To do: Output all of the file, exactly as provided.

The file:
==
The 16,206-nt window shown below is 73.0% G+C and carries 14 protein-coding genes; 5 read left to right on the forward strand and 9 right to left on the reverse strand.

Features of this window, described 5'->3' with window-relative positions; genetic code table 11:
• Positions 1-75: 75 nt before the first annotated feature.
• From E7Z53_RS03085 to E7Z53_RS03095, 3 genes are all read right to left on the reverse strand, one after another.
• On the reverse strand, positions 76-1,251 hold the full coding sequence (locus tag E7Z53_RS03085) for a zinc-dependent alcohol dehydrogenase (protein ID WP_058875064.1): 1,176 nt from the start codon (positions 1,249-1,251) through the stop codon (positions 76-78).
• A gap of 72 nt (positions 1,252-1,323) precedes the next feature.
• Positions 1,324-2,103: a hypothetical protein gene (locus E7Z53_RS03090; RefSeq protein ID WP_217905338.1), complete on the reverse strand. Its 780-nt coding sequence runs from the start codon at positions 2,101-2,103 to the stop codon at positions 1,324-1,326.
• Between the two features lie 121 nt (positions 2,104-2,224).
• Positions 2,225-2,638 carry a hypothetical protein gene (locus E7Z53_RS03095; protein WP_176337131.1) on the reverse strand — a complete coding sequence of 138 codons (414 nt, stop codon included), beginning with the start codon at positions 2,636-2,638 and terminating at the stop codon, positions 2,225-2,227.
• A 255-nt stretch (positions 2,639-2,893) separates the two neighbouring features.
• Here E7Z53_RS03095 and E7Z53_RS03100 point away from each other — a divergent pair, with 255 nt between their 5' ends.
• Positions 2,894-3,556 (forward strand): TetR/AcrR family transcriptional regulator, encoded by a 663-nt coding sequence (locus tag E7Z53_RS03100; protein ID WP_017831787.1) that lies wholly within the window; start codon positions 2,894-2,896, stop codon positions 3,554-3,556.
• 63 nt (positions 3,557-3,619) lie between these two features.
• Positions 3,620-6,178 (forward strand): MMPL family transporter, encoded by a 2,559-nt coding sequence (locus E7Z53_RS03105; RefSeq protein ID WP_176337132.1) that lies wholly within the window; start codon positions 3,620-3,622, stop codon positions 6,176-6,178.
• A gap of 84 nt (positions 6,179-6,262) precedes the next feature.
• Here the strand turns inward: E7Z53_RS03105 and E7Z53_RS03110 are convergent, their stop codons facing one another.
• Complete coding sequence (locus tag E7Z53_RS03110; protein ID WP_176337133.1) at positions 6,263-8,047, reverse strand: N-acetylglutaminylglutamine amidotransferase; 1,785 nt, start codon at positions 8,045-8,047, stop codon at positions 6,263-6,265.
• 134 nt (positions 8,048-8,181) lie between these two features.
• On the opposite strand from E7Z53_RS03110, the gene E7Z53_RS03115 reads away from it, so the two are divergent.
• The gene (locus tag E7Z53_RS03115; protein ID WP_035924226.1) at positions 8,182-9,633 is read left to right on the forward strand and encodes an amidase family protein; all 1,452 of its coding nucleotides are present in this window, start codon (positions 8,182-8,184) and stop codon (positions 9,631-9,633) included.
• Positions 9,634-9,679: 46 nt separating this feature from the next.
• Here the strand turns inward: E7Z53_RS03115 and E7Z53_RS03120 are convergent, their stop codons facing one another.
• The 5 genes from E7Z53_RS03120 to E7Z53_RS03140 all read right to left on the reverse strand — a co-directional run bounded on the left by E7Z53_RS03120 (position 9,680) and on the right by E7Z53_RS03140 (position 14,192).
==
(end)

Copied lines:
The 16,206-nt window shown below is 73.0% G+C and carries 14 protein-coding genes; 5 read left to right on the forward strand and 9 right to left on the reverse strand.

Features of this window, described 5'->3' with window-relative positions; genetic code table 11:
• Positions 1-75: 75 nt before the first annotated feature.
• From E7Z53_RS03085 to E7Z53_RS03095, 3 genes are all read right to left on the reverse strand, one after another.
• On the reverse strand, positions 76-1,251 hold the full coding sequence (locus tag E7Z53_RS03085) for a zinc-dependent alcohol dehydrogenase (protein ID WP_058875064.1): 1,176 nt from the start codon (positions 1,249-1,251) through the stop codon (positions 76-78).
• A gap of 72 nt (positions 1,252-1,323) precedes the next feature.
• Positions 1,324-2,103: a hypothetical protein gene (locus E7Z53_RS03090; RefSeq protein ID WP_217905338.1), complete on the reverse strand. Its 780-nt coding sequence runs from the start codon at positions 2,101-2,103 to the stop codon at positions 1,324-1,326.
• Between the two features lie 121 nt (positions 2,104-2,224).
• Positions 2,225-2,638 carry a hypothetical protein gene (locus E7Z53_RS03095; protein WP_176337131.1) on the reverse strand — a complete coding sequence of 138 codons (414 nt, stop codon included), beginning with the start codon at positions 2,636-2,638 and terminating at the stop codon, positions 2,225-2,227.
• A 255-nt stretch (positions 2,639-2,893) separates the two neighbouring features.
• Here E7Z53_RS03095 and E7Z53_RS03100 point away from each other — a divergent pair, with 255 nt between their 5' ends.
• Positions 2,894-3,556 (forward strand): TetR/AcrR family transcriptional regulator, encoded by a 663-nt coding sequence (locus tag E7Z53_RS03100; protein ID WP_017831787.1) that lies wholly within the window; start codon positions 2,894-2,896, stop codon positions 3,554-3,556.
• 63 nt (positions 3,557-3,619) lie between these two features.
• Positions 3,620-6,178 (forward strand): MMPL family transporter, encoded by a 2,559-nt coding sequence (locus E7Z53_RS03105; RefSeq protein ID WP_176337132.1) that lies wholly within the window; start codon positions 3,620-3,622, stop codon positions 6,176-6,178.
• A gap of 84 nt (positions 6,179-6,262) precedes the next feature.
• Here the strand turns inward: E7Z53_RS03105 and E7Z53_RS03110 are convergent, their stop codons facing one another.
• Complete coding sequence (locus tag E7Z53_RS03110; protein ID WP_176337133.1) at positions 6,263-8,047, reverse strand: N-acetylglutaminylglutamine amidotransferase; 1,785 nt, start codon at positions 8,045-8,047, stop codon at positions 6,263-6,265.
• 134 nt (positions 8,048-8,181) lie between these two features.
• On the opposite strand from E7Z53_RS03110, the gene E7Z53_RS03115 reads away from it, so the two are divergent.
• The gene (locus tag E7Z53_RS03115; protein ID WP_035924226.1) at positions 8,182-9,633 is read left to right on the forward strand and encodes an amidase family protein; all 1,452 of its coding nucleotides are present in this window, start codon (positions 8,182-8,184) and stop codon (positions 9,631-9,633) included.
• Positions 9,634-9,679: 46 nt separating this feature from the next.
• Here the strand turns inward: E7Z53_RS03115 and E7Z53_RS03120 are convergent, their stop codons facing one another.
• The 5 genes from E7Z53_RS03120 to E7Z53_RS03140 all read right to left on the reverse strand — a co-directional run bounded on the left by E7Z53_RS03120 (position 9,680) and on the right by E7Z53_RS03140 (position 14,192).